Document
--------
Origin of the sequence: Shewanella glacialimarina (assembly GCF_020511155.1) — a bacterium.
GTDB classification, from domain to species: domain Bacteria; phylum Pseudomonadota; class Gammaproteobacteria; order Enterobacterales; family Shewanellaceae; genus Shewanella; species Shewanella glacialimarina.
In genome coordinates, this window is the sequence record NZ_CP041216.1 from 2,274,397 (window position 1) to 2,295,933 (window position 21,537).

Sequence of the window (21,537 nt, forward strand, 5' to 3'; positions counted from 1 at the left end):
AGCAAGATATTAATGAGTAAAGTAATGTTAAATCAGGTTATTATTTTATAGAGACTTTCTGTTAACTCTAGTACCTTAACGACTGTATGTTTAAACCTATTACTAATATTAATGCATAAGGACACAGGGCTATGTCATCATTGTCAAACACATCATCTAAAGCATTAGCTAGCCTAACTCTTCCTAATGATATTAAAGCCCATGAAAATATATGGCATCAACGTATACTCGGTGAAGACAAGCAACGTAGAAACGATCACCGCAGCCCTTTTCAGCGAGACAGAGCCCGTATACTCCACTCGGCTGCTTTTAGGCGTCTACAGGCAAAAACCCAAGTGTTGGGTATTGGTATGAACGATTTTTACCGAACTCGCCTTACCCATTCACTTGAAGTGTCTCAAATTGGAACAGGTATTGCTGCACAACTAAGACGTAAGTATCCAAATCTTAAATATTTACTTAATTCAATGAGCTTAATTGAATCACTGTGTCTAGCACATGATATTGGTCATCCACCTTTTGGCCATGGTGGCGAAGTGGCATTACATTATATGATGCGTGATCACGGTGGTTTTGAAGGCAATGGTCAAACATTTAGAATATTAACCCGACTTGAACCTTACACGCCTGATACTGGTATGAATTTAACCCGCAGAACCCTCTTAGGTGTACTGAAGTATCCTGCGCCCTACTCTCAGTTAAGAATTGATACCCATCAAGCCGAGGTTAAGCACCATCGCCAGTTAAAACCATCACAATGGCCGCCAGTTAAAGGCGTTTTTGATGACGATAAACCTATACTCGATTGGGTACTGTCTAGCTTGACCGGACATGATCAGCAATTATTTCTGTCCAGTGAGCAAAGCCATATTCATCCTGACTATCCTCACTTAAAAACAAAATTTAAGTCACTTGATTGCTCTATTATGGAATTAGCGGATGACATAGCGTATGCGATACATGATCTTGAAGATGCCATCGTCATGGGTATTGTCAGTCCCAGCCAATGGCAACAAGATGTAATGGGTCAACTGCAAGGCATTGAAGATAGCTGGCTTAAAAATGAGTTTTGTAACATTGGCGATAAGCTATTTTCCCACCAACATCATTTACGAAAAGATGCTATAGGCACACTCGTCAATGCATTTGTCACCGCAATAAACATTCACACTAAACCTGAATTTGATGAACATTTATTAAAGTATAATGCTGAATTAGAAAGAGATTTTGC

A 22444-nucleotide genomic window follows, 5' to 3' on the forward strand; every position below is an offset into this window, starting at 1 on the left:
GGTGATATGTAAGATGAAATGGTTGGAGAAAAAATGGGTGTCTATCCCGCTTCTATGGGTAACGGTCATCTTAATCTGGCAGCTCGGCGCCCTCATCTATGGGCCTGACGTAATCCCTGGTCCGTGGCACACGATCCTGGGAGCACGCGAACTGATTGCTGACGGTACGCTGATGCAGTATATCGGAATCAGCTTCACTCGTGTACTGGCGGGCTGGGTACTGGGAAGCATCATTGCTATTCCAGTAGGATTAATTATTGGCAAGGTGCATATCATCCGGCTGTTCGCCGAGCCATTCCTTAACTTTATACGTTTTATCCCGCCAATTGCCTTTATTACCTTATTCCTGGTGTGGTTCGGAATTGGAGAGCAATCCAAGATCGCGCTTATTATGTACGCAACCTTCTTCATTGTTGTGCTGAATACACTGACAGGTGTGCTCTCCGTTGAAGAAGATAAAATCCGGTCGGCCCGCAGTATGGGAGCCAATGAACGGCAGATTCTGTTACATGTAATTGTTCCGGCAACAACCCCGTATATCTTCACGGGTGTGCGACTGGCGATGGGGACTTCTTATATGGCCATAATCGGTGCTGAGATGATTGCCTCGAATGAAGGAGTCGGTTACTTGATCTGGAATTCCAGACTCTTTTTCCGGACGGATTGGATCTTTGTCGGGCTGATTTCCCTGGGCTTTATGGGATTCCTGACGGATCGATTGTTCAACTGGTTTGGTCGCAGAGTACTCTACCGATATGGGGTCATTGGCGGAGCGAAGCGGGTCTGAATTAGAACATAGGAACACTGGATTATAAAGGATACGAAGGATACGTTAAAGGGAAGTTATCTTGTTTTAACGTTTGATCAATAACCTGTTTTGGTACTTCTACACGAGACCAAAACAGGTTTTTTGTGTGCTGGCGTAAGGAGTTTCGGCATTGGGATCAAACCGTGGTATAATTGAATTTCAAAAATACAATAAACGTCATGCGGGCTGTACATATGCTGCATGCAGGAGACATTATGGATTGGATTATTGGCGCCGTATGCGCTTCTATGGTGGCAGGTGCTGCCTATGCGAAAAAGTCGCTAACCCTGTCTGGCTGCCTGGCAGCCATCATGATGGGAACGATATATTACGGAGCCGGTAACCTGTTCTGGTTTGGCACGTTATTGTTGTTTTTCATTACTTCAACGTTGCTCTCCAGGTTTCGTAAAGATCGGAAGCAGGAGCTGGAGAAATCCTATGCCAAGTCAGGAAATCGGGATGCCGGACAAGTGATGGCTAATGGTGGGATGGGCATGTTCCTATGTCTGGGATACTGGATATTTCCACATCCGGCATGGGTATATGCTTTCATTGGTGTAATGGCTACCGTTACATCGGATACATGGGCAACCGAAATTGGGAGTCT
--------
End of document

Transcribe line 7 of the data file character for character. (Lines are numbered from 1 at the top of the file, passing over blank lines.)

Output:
GGTGATATGTAAGATGAAATGGTTGGAGAAAAAATGGGTGTCTATCCCGCTTCTATGGGTAACGGTCATCTTAATCTGGCAGCTCGGCGCCCTCATCTATGGGCCTGACGTAATCCCTGGTCCGTGGCACACGATCCTGGGAGCACGCGAACTGATTGCTGACGGTACGCTGATGCAGTATATCGGAATCAGCTTCACTCGTGTACTGGCGGGCTGGGTACTGGGAAGCATCATTGCTATTCCAGTAGGATTAATTATTGGCAAGGTGCATATCATCCGGCTGTTCGCCGAGCCATTCCTTAACTTTATACGTTTTATCCCGCCAATTGCCTTTATTACCTTATTCCTGGTGTGGTTCGGAATTGGAGAGCAATCCAAGATCGCGCTTATTATGTACGCAACCTTCTTCATTGTTGTGCTGAATACACTGACAGGTGTGCTCTCCGTTGAAGAAGATAAAATCCGGTCGGCCCGCAGTATGGGAGCCAATGAACGGCAGATTCTGTTACATGTAATTGTTCCGGCAACAACCCCGTATATCTTCACGGGTGTGCGACTGGCGATGGGGACTTCTTATATGGCCATAATCGGTGCTGAGATGATTGCCTCGAATGAAGGAGTCGGTTACTTGATCTGGAATTCCAGACTCTTTTTCCGGACGGATTGGATCTTTGTCGGGCTGATTTCCCTGGGCTTTATGGGATTCCTGACGGATCGATTGTTCAACTGGTTTGGTCGCAGAGTACTCTACCGATATGGGGTCATTGGCGGAGCGAAGCGGGTCTGAATTAGAACATAGGAACACTGGATTATAAAGGATACGAAGGATACGTTAAAGGGAAGTTATCTTGTTTTAACGTTTGATCAATAACCTGTTTTGGTACTTCTACACGAGACCAAAACAGGTTTTTTGTGTGCTGGCGTAAGGAGTTTCGGCATTGGGATCAAACCGTGGTATAATTGAATTTCAAAAATACAATAAACGTCATGCGGGCTGTACATATGCTGCATGCAGGAGACATTATGGATTGGATTATTGGCGCCGTATGCGCTTCTATGGTGGCAGGTGCTGCCTATGCGAAAAAGTCGCTAACCCTGTCTGGCTGCCTGGCAGCCATCATGATGGGAACGATATATTACGGAGCCGGTAACCTGTTCTGGTTTGGCACGTTATTGTTGTTTTTCATTACTTCAACGTTGCTCTCCAGGTTTCGTAAAGATCGGAAGCAGGAGCTGGAGAAATCCTATGCCAAGTCAGGAAATCGGGATGCCGGACAAGTGATGGCTAATGGTGGGATGGGCATGTTCCTATGTCTGGGATACTGGATATTTCCACATCCGGCATGGGTATATGCTTTCATTGGTGTAATGGCTACCGTTACATCGGATACATGGGCAACCGAAATTGGGAGTCT